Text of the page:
It is the intention of the parties hereto to include in this Lease all property owned by Dailey's Chevrolet, Inc. and located in the City of Erie, Pennsylvania, on both the West and East sides of State Street, and bounded on the south by 21st Street, on the west by Peach Street, on the east by French Street and on the north by the N.Y.C. and St. L.R.R. tracks and right of way and being all of the

[ 312 Pa. Super. Page 279]

    property in the City of Erie currently utilized by Landlord in the conduct of its motor vehicle business.

The Worster (referred to in Exhibit "A") property in question herein is a narrow strip of land running from the East 19th Street railroad tracks south to 21st Street, midway between State Street and French Street. The Worster strip of land bifurcates the Dailey-Hallman property. The Worster property is referred to in the brief filed by both sides as the "brewery-railroad" property because it is a narrow strip of land approximately 15 feet in width at its narrow portion which contains a railroad spur track line running south from the East 19th Street railroad tracks to the property formerly owned by Erie Brewing Company and now leased by Worster from the Erie County Industrial Development Authority, the record owner.

Worster acquired the brewery-railroad property as a part of the acquisition from Erie Brewing Company in 1979 of a larger piece of property immediately to the south of the Dailey-Hallman property, and separated therefrom by East 21st Street. Vincent Worster, president of Worster, testified that he was aware of the use of the brewery-railroad property by Hallman when he purchased the property in 1979. Mr. Worster stated that he discussed the use of brewery-railroad property by Dailey-Hallman with officials of Erie Brewing Company who stated "they had always allowed Dailey-Hallman to use the property."

The Dailey-Hallman testimony indicated that Dailey had used or utilized the brewery-railroad property for ingress and egress, for access to later acquired property and buildings, for parking and other miscellaneous uses from prior to 1940 until 1974. Furthermore, Dailey witnesses testified to various improvements to the brewery-railroad property including installation of flood lights; repairs to a wooden ramp on the property; construction of a wooden ramp; construction of a fence; and asphalting of a portion of the premises at street level.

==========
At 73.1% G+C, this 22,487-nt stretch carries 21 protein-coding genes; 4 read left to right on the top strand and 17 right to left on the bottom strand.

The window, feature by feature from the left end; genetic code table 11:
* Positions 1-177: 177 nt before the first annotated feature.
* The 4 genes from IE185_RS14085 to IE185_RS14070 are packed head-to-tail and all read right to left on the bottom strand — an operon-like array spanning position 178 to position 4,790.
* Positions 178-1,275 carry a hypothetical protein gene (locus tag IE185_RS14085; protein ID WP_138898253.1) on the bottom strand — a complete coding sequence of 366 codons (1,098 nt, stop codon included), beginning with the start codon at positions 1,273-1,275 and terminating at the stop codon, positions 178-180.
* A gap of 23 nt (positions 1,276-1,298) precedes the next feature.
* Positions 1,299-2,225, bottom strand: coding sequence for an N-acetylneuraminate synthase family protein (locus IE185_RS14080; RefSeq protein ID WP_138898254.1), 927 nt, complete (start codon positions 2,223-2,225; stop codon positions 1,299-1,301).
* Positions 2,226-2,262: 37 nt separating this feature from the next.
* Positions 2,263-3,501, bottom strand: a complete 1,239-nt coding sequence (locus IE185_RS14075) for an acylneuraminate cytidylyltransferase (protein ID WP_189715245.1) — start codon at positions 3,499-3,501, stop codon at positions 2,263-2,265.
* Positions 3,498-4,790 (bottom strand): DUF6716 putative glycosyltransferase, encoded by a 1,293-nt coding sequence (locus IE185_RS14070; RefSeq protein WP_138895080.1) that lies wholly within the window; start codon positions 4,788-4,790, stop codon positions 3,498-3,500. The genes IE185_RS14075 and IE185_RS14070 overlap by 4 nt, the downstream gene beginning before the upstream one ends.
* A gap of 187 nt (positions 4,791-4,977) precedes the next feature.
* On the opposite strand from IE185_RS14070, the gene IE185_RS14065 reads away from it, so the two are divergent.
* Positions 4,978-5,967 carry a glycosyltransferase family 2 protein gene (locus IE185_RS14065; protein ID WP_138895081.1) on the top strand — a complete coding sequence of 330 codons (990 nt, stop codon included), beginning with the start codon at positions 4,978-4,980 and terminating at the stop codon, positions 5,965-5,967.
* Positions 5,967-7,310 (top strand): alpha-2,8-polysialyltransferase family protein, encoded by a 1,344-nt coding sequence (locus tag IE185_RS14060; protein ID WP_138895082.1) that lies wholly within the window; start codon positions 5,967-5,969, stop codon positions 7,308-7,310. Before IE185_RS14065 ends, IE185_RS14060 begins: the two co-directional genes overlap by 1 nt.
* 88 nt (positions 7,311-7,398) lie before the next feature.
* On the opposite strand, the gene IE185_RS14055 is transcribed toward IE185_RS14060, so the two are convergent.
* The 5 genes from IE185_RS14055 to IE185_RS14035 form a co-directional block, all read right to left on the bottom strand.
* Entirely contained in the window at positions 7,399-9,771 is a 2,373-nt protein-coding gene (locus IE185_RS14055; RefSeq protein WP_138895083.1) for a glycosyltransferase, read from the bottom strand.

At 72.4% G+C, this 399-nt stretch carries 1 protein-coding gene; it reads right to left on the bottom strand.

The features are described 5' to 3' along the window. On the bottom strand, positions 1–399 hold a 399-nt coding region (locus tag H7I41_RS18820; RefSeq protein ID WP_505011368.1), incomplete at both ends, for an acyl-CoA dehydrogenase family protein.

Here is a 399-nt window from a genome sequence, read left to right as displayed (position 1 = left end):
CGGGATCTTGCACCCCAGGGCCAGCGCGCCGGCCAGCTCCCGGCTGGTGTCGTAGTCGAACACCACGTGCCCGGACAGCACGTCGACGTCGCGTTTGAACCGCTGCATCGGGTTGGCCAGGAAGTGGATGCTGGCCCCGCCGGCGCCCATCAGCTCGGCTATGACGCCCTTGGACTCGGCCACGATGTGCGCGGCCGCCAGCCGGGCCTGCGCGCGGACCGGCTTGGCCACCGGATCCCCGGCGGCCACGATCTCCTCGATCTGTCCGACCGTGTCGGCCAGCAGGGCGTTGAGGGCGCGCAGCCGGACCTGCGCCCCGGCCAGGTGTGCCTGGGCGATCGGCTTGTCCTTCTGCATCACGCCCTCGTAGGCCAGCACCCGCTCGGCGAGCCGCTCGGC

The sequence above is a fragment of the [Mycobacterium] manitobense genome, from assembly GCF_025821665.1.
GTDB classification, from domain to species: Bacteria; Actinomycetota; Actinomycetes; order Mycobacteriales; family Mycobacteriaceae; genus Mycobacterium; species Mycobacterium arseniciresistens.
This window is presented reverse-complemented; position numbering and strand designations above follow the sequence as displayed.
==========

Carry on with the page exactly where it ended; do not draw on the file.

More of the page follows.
In 1963, Dailey and the Erie Brewery Company executed a lease of the brewery-railroad parcel providing for annual

[ 312 Pa. Super. Page 280]

    rental payments of $12.00 plus reversion of all leasehold improvements to the lessor at the expiration of the lease. The lease was duly executed by officials of Dailey and the Brewery and the annual rental payments continued at least until 1974, past the expiration date of the lease.

In February, 1980, Worster parked four empty semi-trailers at various locations on the brewery-railroad property with the intent and effect of preventing the use of that property by Dailey-Hallman. Mr. Worster testified that the parking of the trailers so as to block Dailey-Hallman for ingress and egress to their property and buildings was done "to get Dailey Enterprises' attention." Mr. Worster was attempting to sell the brewery-railroad property to Dailey and admitted that he knew that the parking of the semitrailers would block access across the brewery-railroad property by Hallman.